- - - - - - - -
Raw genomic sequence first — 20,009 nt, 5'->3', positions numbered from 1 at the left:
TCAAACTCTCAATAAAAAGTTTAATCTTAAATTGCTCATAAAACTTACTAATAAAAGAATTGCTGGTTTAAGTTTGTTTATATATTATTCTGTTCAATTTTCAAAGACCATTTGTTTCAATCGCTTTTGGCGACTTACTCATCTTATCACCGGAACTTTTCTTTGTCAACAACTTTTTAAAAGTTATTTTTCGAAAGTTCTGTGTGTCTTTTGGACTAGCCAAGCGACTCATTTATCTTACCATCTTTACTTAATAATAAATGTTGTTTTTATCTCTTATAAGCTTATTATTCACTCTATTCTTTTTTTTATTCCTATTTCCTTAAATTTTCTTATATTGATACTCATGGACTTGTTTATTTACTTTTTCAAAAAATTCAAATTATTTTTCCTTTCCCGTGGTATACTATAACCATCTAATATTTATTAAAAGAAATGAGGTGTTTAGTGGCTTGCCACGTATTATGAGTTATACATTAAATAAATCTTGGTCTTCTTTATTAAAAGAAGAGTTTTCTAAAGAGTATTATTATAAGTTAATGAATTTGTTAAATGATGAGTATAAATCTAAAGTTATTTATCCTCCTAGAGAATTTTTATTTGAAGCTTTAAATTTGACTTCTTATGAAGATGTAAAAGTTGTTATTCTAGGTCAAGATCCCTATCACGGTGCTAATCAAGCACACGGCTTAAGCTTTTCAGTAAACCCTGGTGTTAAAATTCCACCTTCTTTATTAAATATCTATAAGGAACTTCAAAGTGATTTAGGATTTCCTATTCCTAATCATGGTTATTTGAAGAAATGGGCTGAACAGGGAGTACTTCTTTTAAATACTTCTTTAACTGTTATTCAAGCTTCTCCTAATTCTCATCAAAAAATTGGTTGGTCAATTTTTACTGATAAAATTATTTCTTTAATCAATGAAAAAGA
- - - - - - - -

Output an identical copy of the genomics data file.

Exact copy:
Raw genomic sequence first — 20,009 nt, 5'->3', positions numbered from 1 at the left:
TCAAACTCTCAATAAAAAGTTTAATCTTAAATTGCTCATAAAACTTACTAATAAAAGAATTGCTGGTTTAAGTTTGTTTATATATTATTCTGTTCAATTTTCAAAGACCATTTGTTTCAATCGCTTTTGGCGACTTACTCATCTTATCACCGGAACTTTTCTTTGTCAACAACTTTTTAAAAGTTATTTTTCGAAAGTTCTGTGTGTCTTTTGGACTAGCCAAGCGACTCATTTATCTTACCATCTTTACTTAATAATAAATGTTGTTTTTATCTCTTATAAGCTTATTATTCACTCTATTCTTTTTTTTATTCCTATTTCCTTAAATTTTCTTATATTGATACTCATGGACTTGTTTATTTACTTTTTCAAAAAATTCAAATTATTTTTCCTTTCCCGTGGTATACTATAACCATCTAATATTTATTAAAAGAAATGAGGTGTTTAGTGGCTTGCCACGTATTATGAGTTATACATTAAATAAATCTTGGTCTTCTTTATTAAAAGAAGAGTTTTCTAAAGAGTATTATTATAAGTTAATGAATTTGTTAAATGATGAGTATAAATCTAAAGTTATTTATCCTCCTAGAGAATTTTTATTTGAAGCTTTAAATTTGACTTCTTATGAAGATGTAAAAGTTGTTATTCTAGGTCAAGATCCCTATCACGGTGCTAATCAAGCACACGGCTTAAGCTTTTCAGTAAACCCTGGTGTTAAAATTCCACCTTCTTTATTAAATATCTATAAGGAACTTCAAAGTGATTTAGGATTTCCTATTCCTAATCATGGTTATTTGAAGAAATGGGCTGAACAGGGAGTACTTCTTTTAAATACTTCTTTAACTGTTATTCAAGCTTCTCCTAATTCTCATCAAAAAATTGGTTGGTCAATTTTTACTGATAAAATTATTTCTTTAATCAATGAAAAAGA